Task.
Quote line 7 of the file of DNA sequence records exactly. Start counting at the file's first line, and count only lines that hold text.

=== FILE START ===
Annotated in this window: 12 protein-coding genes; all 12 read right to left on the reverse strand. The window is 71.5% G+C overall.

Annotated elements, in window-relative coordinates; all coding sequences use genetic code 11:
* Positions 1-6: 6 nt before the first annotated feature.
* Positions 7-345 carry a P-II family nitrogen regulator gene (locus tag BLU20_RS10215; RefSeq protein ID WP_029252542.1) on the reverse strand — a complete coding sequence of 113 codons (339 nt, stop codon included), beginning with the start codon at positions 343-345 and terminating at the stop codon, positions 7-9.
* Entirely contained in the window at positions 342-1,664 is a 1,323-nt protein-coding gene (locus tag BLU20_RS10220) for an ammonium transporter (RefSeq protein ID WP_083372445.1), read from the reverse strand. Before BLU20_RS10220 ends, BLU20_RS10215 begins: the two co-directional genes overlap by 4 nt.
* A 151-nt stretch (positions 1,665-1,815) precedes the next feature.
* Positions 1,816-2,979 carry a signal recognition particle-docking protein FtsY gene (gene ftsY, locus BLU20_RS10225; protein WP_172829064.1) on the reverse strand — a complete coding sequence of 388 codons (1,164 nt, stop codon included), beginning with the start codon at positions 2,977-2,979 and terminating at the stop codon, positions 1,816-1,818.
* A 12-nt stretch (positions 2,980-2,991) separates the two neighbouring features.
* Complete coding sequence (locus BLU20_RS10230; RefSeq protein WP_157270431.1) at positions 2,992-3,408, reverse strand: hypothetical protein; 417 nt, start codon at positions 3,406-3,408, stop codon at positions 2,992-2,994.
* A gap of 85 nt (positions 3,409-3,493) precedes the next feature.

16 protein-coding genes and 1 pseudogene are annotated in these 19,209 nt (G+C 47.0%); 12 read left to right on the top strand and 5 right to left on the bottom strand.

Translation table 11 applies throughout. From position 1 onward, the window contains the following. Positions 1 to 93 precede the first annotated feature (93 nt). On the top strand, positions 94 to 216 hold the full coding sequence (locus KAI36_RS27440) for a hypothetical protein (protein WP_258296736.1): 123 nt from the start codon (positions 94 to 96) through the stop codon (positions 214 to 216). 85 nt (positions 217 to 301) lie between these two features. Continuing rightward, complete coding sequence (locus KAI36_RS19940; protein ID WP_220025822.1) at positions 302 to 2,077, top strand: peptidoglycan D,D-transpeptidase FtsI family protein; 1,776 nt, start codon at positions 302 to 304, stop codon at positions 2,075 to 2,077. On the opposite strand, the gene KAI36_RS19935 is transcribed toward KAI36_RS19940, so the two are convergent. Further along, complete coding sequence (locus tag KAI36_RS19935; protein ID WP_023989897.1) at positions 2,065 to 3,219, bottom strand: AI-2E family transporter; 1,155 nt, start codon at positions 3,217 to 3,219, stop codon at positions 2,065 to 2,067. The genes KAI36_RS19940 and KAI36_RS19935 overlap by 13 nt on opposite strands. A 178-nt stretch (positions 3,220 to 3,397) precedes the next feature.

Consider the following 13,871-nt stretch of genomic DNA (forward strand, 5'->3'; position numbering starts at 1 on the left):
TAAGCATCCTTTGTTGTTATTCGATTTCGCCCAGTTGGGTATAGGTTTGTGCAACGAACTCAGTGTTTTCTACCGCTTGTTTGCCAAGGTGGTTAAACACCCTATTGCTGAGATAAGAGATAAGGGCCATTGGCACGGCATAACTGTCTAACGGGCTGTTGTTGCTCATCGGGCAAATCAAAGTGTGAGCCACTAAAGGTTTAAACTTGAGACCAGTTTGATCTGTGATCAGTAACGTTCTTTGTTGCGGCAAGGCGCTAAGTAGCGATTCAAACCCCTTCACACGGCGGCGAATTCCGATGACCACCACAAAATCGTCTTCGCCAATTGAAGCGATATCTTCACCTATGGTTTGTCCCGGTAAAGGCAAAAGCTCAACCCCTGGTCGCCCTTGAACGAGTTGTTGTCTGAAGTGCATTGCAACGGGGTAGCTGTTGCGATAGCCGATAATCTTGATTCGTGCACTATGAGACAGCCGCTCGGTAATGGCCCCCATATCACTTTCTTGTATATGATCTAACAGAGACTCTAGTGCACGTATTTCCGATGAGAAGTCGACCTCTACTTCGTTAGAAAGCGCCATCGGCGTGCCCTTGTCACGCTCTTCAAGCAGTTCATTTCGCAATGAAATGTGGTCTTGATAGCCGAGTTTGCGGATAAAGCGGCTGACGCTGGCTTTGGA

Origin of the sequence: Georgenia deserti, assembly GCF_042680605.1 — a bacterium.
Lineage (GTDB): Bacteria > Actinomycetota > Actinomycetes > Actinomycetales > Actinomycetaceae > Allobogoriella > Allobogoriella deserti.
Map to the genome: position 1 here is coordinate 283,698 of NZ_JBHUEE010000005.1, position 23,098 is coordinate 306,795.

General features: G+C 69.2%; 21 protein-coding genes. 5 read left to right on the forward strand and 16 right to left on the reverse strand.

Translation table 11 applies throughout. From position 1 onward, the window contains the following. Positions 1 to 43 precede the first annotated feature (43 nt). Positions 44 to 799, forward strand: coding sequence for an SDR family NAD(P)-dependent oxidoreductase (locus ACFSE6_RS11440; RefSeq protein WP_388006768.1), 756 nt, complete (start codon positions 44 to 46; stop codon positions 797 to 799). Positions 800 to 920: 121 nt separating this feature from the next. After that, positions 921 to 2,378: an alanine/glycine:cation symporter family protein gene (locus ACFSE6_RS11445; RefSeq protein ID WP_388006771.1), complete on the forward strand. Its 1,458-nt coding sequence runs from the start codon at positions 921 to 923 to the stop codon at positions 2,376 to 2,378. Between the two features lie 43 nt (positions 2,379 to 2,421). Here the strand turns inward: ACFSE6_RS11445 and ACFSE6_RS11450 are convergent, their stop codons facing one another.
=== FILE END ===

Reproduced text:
* Positions 1,816-2,979 carry a signal recognition particle-docking protein FtsY gene (gene ftsY, locus BLU20_RS10225; protein WP_172829064.1) on the reverse strand — a complete coding sequence of 388 codons (1,164 nt, stop codon included), beginning with the start codon at positions 2,977-2,979 and terminating at the stop codon, positions 1,816-1,818.